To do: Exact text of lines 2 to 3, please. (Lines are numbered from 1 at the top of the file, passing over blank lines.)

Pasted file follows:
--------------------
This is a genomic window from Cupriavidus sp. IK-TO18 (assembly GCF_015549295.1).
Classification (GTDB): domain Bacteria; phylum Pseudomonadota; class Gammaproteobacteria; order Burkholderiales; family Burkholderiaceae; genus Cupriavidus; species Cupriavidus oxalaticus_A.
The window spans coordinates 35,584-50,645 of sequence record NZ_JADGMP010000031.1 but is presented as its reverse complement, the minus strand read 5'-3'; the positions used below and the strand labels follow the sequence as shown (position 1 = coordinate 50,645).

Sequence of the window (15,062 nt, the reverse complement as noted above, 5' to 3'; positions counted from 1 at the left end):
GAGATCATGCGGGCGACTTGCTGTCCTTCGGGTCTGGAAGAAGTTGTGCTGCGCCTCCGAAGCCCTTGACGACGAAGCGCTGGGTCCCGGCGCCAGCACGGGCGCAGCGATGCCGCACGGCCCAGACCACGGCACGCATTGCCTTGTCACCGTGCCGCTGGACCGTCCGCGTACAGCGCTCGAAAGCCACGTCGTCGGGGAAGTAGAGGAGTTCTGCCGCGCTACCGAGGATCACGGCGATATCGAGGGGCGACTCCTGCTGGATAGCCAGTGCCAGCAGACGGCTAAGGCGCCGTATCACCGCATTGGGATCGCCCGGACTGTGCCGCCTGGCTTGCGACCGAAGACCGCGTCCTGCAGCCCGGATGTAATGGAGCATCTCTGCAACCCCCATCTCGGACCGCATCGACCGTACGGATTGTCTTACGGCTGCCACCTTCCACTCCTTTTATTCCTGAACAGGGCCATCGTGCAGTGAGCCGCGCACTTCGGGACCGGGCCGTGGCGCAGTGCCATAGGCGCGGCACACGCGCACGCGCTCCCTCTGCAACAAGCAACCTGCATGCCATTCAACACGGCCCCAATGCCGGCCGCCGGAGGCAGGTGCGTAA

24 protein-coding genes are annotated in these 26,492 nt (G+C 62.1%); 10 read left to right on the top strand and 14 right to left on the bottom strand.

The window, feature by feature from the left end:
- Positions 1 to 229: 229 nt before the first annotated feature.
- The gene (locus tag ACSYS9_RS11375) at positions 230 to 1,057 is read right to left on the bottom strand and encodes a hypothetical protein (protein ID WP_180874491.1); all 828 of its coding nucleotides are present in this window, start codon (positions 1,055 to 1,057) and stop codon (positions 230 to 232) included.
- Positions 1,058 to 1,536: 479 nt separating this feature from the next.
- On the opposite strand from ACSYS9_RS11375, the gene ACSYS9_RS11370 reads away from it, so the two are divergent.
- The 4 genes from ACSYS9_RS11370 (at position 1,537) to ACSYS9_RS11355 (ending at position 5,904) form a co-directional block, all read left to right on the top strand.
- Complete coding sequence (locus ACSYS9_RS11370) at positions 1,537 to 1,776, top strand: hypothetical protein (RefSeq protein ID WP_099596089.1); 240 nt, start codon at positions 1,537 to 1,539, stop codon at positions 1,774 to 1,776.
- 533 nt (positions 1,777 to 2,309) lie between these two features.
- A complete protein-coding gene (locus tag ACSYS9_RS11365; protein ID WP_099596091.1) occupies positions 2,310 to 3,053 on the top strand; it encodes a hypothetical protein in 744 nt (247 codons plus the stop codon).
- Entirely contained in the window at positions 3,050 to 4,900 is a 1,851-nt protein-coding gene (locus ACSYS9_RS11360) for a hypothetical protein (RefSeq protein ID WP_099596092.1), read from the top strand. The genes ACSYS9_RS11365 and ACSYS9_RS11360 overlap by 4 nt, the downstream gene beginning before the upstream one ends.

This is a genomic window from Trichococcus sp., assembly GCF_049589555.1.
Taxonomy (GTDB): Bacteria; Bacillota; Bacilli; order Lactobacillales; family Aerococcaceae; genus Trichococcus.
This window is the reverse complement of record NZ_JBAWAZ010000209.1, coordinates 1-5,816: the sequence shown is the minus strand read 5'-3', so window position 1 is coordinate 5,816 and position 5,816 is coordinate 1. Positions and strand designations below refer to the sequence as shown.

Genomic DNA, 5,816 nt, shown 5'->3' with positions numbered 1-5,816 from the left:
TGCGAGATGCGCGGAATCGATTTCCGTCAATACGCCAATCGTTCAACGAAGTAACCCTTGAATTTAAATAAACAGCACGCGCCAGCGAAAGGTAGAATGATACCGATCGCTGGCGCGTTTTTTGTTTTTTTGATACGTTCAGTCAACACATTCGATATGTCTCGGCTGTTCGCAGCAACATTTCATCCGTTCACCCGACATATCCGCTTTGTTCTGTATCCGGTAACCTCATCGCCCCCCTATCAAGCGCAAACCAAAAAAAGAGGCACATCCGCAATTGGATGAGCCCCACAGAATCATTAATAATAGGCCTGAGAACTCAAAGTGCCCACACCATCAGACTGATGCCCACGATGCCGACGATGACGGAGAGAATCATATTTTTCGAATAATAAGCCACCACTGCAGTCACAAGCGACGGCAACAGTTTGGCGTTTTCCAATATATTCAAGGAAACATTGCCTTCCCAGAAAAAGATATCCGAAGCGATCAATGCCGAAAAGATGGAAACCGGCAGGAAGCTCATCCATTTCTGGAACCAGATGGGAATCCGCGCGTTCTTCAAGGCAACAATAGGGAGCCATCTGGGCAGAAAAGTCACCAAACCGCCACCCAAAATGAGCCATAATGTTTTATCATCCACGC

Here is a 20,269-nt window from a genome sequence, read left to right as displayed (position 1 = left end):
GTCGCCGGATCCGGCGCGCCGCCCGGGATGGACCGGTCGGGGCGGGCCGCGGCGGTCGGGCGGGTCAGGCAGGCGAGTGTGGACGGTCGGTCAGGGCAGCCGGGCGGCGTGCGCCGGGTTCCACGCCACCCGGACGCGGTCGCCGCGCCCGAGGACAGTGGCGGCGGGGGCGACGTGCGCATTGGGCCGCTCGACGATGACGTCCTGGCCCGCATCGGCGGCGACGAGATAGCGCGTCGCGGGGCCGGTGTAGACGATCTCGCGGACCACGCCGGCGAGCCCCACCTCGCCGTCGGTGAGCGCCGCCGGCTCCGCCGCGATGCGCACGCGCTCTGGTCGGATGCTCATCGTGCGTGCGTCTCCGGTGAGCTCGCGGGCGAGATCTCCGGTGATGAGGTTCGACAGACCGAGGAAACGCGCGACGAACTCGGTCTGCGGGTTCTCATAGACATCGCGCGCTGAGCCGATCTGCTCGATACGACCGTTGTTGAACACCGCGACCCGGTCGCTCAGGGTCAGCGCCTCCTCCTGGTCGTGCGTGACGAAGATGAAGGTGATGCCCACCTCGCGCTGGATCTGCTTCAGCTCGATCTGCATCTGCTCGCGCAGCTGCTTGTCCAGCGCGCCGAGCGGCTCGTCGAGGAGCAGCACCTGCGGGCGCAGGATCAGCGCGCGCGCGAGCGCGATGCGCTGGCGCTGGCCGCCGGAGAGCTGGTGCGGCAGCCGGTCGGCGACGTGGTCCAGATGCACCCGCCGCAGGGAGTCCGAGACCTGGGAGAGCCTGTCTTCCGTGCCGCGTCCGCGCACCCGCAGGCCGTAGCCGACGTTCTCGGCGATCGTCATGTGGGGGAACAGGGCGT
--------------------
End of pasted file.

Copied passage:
Classification (GTDB): domain Bacteria; phylum Pseudomonadota; class Gammaproteobacteria; order Burkholderiales; family Burkholderiaceae; genus Cupriavidus; species Cupriavidus oxalaticus_A.
The window spans coordinates 35,584-50,645 of sequence record NZ_JADGMP010000031.1 but is presented as its reverse complement, the minus strand read 5'-3'; the positions used below and the strand labels follow the sequence as shown (position 1 = coordinate 50,645).